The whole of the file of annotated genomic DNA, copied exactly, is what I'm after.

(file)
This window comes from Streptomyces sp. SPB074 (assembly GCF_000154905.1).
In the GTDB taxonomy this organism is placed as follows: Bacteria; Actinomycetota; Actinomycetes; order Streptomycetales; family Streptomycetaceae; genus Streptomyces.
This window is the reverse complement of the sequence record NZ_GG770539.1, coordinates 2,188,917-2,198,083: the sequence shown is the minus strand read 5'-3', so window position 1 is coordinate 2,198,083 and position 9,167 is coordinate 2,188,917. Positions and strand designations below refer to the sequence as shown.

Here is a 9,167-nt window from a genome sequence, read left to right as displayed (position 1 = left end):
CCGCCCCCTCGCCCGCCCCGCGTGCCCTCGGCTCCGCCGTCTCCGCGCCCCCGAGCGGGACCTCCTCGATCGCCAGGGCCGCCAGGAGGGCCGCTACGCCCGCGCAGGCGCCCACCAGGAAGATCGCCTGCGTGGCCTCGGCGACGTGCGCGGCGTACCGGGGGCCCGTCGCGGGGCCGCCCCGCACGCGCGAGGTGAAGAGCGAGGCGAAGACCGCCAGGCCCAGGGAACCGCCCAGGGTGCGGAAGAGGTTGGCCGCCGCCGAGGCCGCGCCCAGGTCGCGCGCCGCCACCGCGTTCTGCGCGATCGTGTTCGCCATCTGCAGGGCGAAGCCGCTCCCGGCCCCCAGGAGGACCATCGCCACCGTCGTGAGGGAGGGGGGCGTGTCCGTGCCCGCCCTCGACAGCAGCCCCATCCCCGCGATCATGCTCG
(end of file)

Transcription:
This window comes from Streptomyces sp. SPB074 (assembly GCF_000154905.1).
In the GTDB taxonomy this organism is placed as follows: Bacteria; Actinomycetota; Actinomycetes; order Streptomycetales; family Streptomycetaceae; genus Streptomyces.
This window is the reverse complement of the sequence record NZ_GG770539.1, coordinates 2,188,917-2,198,083: the sequence shown is the minus strand read 5'-3', so window position 1 is coordinate 2,198,083 and position 9,167 is coordinate 2,188,917. Positions and strand designations below refer to the sequence as shown.

Here is a 9,167-nt window from a genome sequence, read left to right as displayed (position 1 = left end):
CCGCCCCCTCGCCCGCCCCGCGTGCCCTCGGCTCCGCCGTCTCCGCGCCCCCGAGCGGGACCTCCTCGATCGCCAGGGCCGCCAGGAGGGCCGCTACGCCCGCGCAGGCGCCCACCAGGAAGATCGCCTGCGTGGCCTCGGCGACGTGCGCGGCGTACCGGGGGCCCGTCGCGGGGCCGCCCCGCACGCGCGAGGTGAAGAGCGAGGCGAAGACCGCCAGGCCCAGGGAACCGCCCAGGGTGCGGAAGAGGTTGGCCGCCGCCGAGGCCGCGCCCAGGTCGCGCGCCGCCACCGCGTTCTGCGCGATCGTGTTCGCCATCTGCAGGGCGAAGCCGCTCCCGGCCCCCAGGAGGACCATCGCCACCGTCGTGAGGGAGGGGGGCGTGTCCGTGCCCGCCCTCGACAGCAGCCCCATCCCCGCGATCATGCTCG